From Jana Sangh to the BJP, and the Congress and CPI(M) indulging in it all along, there is no major party in Kannur which can claim to have a moral high ground on ideological bloodletting.

Kannurs trail of blood How every major party in Kerala has a history of political violence Vadikkal Ramakrishnan
news Political Violence Sunday, October 08, 2017 - 14:02

As the BJP marched down the streets of Kerala to denounce political violence in the state, with its chief Amit Shah and UP CM Yogi Adityanath leading the charge, the party attempted to shape a narrative blaming Left parties for the historical ideological bloodletting. The BJP has so far not seen any success in creating that narrative, and is that because the history of political violence in Kerala tells a different story? 

Political violence in Kannur district, the ground zero of the bloodshed, can be traced back to 1969. There was no BJP then, but it’s previous avatar, the Jana Sangh, was gaining traction. In December that year, Vadikkal Ramakrishnan, a Jana Sangh leader, was murdered allegedly by CPI (M). This is believed to be the first political murder in Kannur which set off the violent series of attacks and counter-attacks that now occur with disturbing regularity in the district. 

The trail of violence, starting from 1969, is outlined in a book by Professor T Sasidharan, head of department of Political Science at Sree Narayana College, Kannur. He says in his book, ‘Radical Politics of Kannur’, that from 1969 to May 2016, nearly 216 people have been killed by political rivals in Kannur.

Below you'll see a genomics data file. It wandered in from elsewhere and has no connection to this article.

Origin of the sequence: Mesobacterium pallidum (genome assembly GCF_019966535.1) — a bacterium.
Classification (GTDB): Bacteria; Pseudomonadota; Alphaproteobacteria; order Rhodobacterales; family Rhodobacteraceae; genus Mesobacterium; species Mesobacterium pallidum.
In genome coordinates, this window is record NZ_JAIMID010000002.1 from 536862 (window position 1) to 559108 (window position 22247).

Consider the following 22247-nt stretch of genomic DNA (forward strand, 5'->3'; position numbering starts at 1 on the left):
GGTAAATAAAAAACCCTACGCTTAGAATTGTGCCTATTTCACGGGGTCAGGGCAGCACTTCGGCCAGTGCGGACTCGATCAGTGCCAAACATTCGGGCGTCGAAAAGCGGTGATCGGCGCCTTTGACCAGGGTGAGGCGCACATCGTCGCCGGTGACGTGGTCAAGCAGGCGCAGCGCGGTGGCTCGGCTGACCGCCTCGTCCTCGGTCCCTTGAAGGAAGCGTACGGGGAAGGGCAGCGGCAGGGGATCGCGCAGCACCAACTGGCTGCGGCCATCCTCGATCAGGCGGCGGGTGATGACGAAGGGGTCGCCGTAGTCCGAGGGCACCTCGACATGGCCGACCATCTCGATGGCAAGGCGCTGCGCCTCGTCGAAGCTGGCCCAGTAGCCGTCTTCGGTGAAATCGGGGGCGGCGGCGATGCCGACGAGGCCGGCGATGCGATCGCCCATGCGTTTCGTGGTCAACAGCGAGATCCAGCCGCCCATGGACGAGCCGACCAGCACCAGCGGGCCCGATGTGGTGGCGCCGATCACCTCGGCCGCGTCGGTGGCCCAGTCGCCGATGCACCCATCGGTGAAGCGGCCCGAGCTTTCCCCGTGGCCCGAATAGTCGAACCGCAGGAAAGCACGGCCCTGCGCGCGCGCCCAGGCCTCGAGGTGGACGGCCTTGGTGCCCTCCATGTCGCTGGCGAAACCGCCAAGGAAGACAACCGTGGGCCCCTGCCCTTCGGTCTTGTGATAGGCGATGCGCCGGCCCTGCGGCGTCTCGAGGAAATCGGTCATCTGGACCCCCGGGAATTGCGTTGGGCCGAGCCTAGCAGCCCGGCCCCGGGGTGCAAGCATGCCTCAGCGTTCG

Hailing from Payyannur and living in Pallikkunn in the district, it took three years for Sasidharan to bring the Malayalam edition of the book. He interviewed political leaders of all the parties and spoke to families of the murdered workers. “But most of the information was given by the police,” he says. The 53-year-old Professor has 29 years of experience in teaching. 

His book on political violence was published by Paridhi books in July and has already sold 1,000 copies. It’s Malayalam edition Kannuroom Idathupalshvum (Kannur and the Left Front), brought out by Mathrubhumi, was published last year.

Beedi factories turn battlegrounds 

“What Amit Shah said is right, in that 85 BJP workers have been killed in Kannur so far. But more CPI (M) workers have been killed. Nearly 120 CPI (M) workers were killed out of political vengeance by various enemies during the same period. The rest in the list belong to Congress and other party workers.” 

Speaking to TNM, Sasidharan says that Vadikkal Ramakrishnan, a swayamsevak, had formed a beedi company with the support of Jana Sangh leaders, Ganesh Beedi, to attract people into Jana Sangh. The idea was to strengthen the party by giving jobs to people. “But in due course, the owners of Ganesh Beedi began to exploit its workers. AK Gopalan and C Kannan of the CPI (M) started protesting against it, which ended in a political conflict and finally in the killing of Ramakrishnan. At that time, the second ministry led by EMS Namboothiripad was ruling the state. The government urged the Ganesh Beedi management to settle issues, but they were not ready,” he says. 

To counter the Ganesh Beedi company, the CPI (M) started Dinesh Beedi in 1968, which was to emerge as one of the strongest workers’ movement in Kannur in due course. Ganesh Beedi gradually shut down in Kannur and shifted its operations to Mangaluru.

Professor T Sasidharan

The second political murder happened in 1971, says the professor. “A communal riot broke out that year. There was a temple procession at Mattamparamb in Thalassery, which is dominated by the minority community. Somebody threw a stone at the procession but nobody knew who did it. It sparked off communal violence and in the ensuing riots, UK Kunhiraman of the CPI (M) was murdered allegedly by Jana Sangh workers,” he says.